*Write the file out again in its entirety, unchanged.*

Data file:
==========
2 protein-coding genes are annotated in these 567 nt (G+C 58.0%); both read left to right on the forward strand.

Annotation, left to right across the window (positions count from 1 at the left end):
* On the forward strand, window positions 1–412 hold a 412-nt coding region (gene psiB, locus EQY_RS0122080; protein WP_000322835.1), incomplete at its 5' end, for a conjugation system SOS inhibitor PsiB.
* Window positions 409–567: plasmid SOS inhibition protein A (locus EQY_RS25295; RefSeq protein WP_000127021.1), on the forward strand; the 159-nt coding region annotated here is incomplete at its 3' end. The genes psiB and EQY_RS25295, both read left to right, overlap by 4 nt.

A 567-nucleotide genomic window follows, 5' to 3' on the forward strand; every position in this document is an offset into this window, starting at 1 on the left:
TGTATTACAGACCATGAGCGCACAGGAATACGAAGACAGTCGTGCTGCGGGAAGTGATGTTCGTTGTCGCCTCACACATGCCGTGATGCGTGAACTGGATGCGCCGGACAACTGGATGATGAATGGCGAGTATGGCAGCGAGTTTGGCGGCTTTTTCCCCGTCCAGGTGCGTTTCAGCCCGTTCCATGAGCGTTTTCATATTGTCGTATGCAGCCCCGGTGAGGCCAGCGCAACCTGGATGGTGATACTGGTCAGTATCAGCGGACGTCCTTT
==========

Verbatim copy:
2 protein-coding genes are annotated in these 567 nt (G+C 58.0%); both read left to right on the forward strand.

Annotation, left to right across the window (positions count from 1 at the left end):
* On the forward strand, window positions 1–412 hold a 412-nt coding region (gene psiB, locus EQY_RS0122080; protein WP_000322835.1), incomplete at its 5' end, for a conjugation system SOS inhibitor PsiB.
* Window positions 409–567: plasmid SOS inhibition protein A (locus EQY_RS25295; RefSeq protein WP_000127021.1), on the forward strand; the 159-nt coding region annotated here is incomplete at its 3' end. The genes psiB and EQY_RS25295, both read left to right, overlap by 4 nt.

A 567-nucleotide genomic window follows, 5' to 3' on the forward strand; every position in this document is an offset into this window, starting at 1 on the left:
TGTATTACAGACCATGAGCGCACAGGAATACGAAGACAGTCGTGCTGCGGGAAGTGATGTTCGTTGTCGCCTCACACATGCCGTGATGCGTGAACTGGATGCGCCGGACAACTGGATGATGAATGGCGAGTATGGCAGCGAGTTTGGCGGCTTTTTCCCCGTCCAGGTGCGTTTCAGCCCGTTCCATGAGCGTTTTCATATTGTCGTATGCAGCCCCGGTGAGGCCAGCGCAACCTGGATGGTGATACTGGTCAGTATCAGCGGACGTCCTTT